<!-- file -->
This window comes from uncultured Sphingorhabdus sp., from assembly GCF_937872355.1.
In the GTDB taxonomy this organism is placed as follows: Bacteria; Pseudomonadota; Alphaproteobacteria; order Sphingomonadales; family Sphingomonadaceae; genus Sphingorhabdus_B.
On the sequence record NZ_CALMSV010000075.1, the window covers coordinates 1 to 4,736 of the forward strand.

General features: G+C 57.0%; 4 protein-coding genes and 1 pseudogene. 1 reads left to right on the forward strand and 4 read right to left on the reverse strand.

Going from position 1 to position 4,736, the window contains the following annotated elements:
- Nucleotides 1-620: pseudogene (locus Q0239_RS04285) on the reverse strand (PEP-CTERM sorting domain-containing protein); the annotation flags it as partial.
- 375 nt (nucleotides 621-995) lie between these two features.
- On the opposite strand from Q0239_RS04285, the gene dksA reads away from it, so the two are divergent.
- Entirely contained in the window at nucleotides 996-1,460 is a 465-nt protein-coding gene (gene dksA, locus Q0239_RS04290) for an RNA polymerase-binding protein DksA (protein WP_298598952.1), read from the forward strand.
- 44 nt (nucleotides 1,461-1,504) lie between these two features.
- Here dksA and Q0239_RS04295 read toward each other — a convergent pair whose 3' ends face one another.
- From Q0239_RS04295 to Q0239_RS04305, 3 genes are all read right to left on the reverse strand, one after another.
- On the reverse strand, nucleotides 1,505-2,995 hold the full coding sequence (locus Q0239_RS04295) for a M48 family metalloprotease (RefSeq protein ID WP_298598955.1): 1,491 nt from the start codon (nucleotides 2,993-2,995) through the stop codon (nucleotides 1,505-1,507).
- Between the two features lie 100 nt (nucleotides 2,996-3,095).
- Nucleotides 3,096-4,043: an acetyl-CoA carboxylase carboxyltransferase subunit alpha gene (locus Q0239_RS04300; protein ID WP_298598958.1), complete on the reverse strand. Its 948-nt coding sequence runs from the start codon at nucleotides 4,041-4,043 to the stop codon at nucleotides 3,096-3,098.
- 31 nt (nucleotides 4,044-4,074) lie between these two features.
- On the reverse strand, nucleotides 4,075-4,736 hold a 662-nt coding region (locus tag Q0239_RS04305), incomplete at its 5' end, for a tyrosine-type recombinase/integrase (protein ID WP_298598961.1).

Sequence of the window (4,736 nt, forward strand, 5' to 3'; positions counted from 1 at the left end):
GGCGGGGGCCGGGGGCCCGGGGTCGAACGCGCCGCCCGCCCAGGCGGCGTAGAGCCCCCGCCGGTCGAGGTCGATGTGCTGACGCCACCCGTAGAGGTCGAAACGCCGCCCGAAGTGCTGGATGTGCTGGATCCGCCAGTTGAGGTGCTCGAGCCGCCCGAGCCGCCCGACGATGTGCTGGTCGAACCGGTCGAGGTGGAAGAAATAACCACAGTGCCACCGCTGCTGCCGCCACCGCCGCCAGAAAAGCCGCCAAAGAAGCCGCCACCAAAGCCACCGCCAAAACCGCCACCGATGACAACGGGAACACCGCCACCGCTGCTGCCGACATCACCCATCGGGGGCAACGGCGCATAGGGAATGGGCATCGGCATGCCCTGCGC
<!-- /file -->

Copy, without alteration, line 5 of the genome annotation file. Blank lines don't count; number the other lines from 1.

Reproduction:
Going from position 1 to position 4,736, the window contains the following annotated elements: